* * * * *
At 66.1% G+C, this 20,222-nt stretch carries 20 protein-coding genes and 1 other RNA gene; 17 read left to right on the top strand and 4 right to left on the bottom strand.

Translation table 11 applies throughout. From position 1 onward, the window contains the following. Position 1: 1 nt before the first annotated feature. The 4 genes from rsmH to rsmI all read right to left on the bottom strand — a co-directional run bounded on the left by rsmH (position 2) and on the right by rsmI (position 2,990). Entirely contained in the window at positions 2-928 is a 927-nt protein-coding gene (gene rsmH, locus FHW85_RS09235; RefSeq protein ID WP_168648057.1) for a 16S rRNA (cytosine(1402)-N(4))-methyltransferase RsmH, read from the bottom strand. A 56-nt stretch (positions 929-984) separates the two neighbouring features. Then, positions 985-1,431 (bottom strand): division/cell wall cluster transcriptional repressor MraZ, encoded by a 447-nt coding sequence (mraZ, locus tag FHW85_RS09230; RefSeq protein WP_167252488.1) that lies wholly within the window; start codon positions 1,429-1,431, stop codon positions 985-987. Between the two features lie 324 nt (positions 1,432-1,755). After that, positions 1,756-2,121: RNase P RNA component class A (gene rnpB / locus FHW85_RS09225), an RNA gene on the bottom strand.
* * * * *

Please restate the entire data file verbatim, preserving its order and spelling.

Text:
At 66.1% G+C, this 20,222-nt stretch carries 20 protein-coding genes and 1 other RNA gene; 17 read left to right on the top strand and 4 right to left on the bottom strand.

Translation table 11 applies throughout. From position 1 onward, the window contains the following. Position 1: 1 nt before the first annotated feature. The 4 genes from rsmH to rsmI all read right to left on the bottom strand — a co-directional run bounded on the left by rsmH (position 2) and on the right by rsmI (position 2,990). Entirely contained in the window at positions 2-928 is a 927-nt protein-coding gene (gene rsmH, locus FHW85_RS09235; RefSeq protein ID WP_168648057.1) for a 16S rRNA (cytosine(1402)-N(4))-methyltransferase RsmH, read from the bottom strand. A 56-nt stretch (positions 929-984) separates the two neighbouring features. Then, positions 985-1,431 (bottom strand): division/cell wall cluster transcriptional repressor MraZ, encoded by a 447-nt coding sequence (mraZ, locus tag FHW85_RS09230; RefSeq protein WP_167252488.1) that lies wholly within the window; start codon positions 1,429-1,431, stop codon positions 985-987. Between the two features lie 324 nt (positions 1,432-1,755). After that, positions 1,756-2,121: RNase P RNA component class A (gene rnpB / locus FHW85_RS09225), an RNA gene on the bottom strand.